Trademark registration is not granted by the USPTO for any trademark that comprises a flag or coat of arms. This prohibition similarly applies to any trademark containing an insignia of the United States or any state or municipality. Nor can federal trademark registration be obtained for any trademark that includes a flag or coat of arms for any foreign nation or any simulation thereof.

  • Name, Portrait, or Signature of a Living Person:

    Federal trademark registration will not be granted for a trademark comprising a name, portrait, or signature of any living individual unless that living individual has provided written consent. A federal trademark registration will not be granted for trademarks comprising the name, signature, or portrait of a deceased president so long as his widow is living, unless the widow has provided written consent.

  • Trademarks That Falsely Suggest a Connection:

    Registration is denied to trademark applications that falsely suggests a connection between the good or service that uses the mark and a living or dead person, an institution that has no true affiliation with the trademark, or unjustifiably draws on associations with beliefs or national symbols.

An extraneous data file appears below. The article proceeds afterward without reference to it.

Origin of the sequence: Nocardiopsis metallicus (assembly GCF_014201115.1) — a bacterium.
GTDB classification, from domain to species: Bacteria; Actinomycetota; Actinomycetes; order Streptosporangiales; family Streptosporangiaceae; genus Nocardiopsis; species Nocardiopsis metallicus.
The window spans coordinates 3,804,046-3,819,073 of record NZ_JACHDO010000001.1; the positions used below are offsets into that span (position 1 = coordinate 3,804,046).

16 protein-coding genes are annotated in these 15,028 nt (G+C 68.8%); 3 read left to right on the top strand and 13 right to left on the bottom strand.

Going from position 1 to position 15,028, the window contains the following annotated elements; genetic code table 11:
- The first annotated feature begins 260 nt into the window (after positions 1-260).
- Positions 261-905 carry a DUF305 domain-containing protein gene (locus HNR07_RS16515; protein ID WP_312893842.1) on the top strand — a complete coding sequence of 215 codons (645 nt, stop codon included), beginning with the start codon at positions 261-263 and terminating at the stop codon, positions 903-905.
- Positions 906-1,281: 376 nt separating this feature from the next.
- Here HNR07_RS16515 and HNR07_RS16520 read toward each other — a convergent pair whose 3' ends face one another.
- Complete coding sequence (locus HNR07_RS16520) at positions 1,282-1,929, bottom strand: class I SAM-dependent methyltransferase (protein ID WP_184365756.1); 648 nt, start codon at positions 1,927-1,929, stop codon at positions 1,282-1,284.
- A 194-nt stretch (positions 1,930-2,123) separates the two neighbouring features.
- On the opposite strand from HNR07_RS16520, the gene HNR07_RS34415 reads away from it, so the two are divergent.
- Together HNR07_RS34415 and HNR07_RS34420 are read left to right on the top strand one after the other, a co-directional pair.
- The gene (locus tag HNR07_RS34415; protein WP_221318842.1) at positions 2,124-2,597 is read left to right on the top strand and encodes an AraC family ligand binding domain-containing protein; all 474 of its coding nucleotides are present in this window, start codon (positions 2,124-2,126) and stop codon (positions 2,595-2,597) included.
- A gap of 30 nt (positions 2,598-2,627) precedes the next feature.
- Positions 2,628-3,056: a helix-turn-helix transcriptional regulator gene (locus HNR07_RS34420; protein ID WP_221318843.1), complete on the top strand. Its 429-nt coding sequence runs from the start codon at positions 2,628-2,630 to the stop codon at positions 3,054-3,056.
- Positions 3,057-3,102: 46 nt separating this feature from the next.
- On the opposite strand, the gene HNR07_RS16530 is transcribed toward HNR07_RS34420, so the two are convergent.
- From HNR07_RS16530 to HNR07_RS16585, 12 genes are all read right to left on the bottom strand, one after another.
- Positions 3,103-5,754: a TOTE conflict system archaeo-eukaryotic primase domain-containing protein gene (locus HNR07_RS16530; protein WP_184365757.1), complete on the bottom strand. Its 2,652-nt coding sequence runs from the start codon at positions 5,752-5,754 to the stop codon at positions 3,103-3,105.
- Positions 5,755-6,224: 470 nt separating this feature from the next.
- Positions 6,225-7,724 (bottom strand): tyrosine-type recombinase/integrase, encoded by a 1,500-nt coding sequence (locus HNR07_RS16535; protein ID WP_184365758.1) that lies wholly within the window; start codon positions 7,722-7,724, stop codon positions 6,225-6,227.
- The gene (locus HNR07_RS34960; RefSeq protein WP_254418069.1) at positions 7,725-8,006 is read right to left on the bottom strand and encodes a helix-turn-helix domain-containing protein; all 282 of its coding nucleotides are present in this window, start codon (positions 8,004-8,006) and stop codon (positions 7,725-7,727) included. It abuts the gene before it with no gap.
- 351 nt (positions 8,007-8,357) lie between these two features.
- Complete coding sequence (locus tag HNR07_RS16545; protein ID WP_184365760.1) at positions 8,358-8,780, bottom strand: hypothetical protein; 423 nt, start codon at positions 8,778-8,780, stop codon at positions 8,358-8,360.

• Trademarks That are Merely Descriptive or Deceptively Misdescriptive:

    Any trademark application that is merely descriptive of a good or service will be denied registration (e.g., CREAMY as a trademark for use with ice cream is merely descriptive of ice cream). Similarly, any trademark that is misleading or deceptive, will be denied registration (e.g., HEALTHFUL as a trademark for deep-fried corn dogs).

  • Marks That are Immoral, Deceptive, or Scandalous: